Solomon Bruce Consulting Blog

Tuesday, March 30, 2010

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Saturday, March 27, 2010

Make Planning Adjustments NOW for a great 2010!

  With 25% of 2010 gone, now is the time for you to review your operating plan and see what changes, if any, need to be made.  Although this has been a rough year so far, all of the folks that I talk to tell me that things are going somewhat better than 2009.  That being said, now that the first quarter of 2010 is gone, let's review the operations plan and make changes for the next 3 quarters.
   I trust that you developed an operations plan in December 2009 for 2010.  Assuming that to be true, by taking a review of your firm's performance in Jan/Feb/March 2010, you have some idea of what changes you need to make.  For instance, you may wish to increase product forecasted sales if indeed you did experience a sales increase in Q1.  Analyzing each of the various product categories to determine how each category contributed to your overall sales process.  In some cases, you may need to reduce expected sales, in other cases, you may need to increase those forecasts based upon Q1.
   As we continue throughout the year, watching the plan and making quarterly adjustments will allow you to "come in on target" by December 31.  After all, now is not too early to be planning for the fall season.  Although your business may not have a seasonality component in it, i.e., a clothing store that has winter clothes, you still need to determine what you expect the businesses performance will be based upon the data collected in Q1.
   Most of our clients and many business people that I talk to, throughout the region and the country, are telling us that business has picked up.  In some cases, the pick up has been substantial, in others, a moderate amount, but an increase non the less.  We would not suggest that you reduce anything that you are currently doing, if anything, probably increase the marketing effort to try and make up for part of last year, 2009.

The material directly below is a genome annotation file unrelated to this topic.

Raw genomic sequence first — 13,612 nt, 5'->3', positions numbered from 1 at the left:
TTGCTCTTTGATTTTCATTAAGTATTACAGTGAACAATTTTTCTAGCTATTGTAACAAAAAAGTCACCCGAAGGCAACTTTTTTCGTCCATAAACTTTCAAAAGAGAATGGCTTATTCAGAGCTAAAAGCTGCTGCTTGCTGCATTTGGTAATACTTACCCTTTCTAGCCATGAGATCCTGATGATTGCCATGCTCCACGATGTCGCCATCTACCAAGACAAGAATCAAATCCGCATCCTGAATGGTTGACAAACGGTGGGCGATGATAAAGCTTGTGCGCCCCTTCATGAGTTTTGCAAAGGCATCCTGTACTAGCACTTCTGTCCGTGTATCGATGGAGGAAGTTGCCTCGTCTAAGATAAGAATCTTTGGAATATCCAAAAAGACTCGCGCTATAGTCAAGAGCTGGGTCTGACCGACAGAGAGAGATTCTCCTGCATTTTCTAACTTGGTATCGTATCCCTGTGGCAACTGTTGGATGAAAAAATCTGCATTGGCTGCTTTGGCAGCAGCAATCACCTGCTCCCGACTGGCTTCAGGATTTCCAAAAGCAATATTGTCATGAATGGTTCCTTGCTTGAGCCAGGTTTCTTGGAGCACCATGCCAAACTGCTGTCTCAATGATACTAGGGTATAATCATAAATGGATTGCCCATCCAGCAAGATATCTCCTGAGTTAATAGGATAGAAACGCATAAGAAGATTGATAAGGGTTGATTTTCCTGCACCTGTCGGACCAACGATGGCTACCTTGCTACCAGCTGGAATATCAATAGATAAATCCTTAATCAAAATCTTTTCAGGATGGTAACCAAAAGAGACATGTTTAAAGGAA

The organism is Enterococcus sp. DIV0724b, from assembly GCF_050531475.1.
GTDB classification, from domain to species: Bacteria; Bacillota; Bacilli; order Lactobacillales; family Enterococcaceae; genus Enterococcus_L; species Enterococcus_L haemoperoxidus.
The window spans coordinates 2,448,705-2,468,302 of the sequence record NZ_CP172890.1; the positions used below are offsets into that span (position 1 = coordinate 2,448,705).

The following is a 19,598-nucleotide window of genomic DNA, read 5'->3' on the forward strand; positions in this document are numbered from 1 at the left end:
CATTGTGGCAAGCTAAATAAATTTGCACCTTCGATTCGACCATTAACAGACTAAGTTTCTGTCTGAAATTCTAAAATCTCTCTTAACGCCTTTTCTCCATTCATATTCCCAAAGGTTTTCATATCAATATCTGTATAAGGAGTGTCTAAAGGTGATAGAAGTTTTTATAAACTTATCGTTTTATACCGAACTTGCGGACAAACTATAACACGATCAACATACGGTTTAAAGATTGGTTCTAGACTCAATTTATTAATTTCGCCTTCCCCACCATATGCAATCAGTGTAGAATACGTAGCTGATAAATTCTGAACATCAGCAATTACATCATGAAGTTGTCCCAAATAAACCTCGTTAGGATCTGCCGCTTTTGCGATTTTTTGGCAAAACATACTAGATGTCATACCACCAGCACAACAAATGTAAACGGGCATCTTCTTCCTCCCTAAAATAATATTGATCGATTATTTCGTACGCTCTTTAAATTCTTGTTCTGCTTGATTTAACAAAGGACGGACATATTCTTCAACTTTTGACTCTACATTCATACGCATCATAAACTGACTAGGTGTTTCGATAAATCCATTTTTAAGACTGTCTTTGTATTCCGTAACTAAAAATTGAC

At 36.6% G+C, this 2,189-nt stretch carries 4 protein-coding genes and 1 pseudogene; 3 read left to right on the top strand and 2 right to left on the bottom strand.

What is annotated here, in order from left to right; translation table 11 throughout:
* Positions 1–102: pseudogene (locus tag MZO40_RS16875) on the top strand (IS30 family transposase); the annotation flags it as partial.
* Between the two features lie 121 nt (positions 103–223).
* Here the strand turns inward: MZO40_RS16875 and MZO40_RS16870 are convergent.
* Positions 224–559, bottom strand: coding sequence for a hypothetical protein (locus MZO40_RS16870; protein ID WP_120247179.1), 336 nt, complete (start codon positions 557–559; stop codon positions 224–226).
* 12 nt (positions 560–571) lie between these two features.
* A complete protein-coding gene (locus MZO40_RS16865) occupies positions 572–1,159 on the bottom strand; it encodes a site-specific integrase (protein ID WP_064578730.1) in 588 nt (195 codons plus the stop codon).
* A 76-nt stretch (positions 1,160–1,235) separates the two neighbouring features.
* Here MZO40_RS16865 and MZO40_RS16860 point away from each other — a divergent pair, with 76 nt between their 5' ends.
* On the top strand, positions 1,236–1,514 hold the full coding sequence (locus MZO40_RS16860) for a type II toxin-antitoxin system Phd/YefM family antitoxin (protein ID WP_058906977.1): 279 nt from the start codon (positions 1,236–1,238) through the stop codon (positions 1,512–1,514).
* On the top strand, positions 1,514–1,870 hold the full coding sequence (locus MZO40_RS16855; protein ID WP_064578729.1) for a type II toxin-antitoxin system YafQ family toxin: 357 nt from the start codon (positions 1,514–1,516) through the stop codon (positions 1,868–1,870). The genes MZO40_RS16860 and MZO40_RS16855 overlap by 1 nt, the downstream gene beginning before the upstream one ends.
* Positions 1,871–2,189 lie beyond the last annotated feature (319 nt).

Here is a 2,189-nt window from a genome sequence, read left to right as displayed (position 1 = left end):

Managing the plan, increasing your marketing and watching the till are the key measures needed to insure a profitable 2010.

Sunday, March 21, 2010

Merging companies-- Is the cultural fit right?

  I was in a service business last week that had recently merged with another similar business which was larger and had a greater customer base.  Interestingly, I had used this smaller service business for several years, had got to know most of the staff, as well as the owner and general manager.
  The atmosphere when I walked in was different.  You know how that it is, it is just different.  Yes, the people were friendly, however, the business had been rearranged, some of the pictures were taken down, other pictures put up in their place.  I met with the general manager and told him why I was there and what kind of service I needed.  He told me that his staff would be happy to help me solve my problems!  I said great-- that is what I needed, solved problems.
   As we filled out the paperwork for the service staff to fix my problems, I asked how the change in new ownership was going.  Interestingly, he said that some days things are great, other days, it was not as much fun as it used to be.  Now, I wanted to know what would generate that kind of answer.  As we visited for several more minutes, it became clear to me that the cultural fit of each company was much different.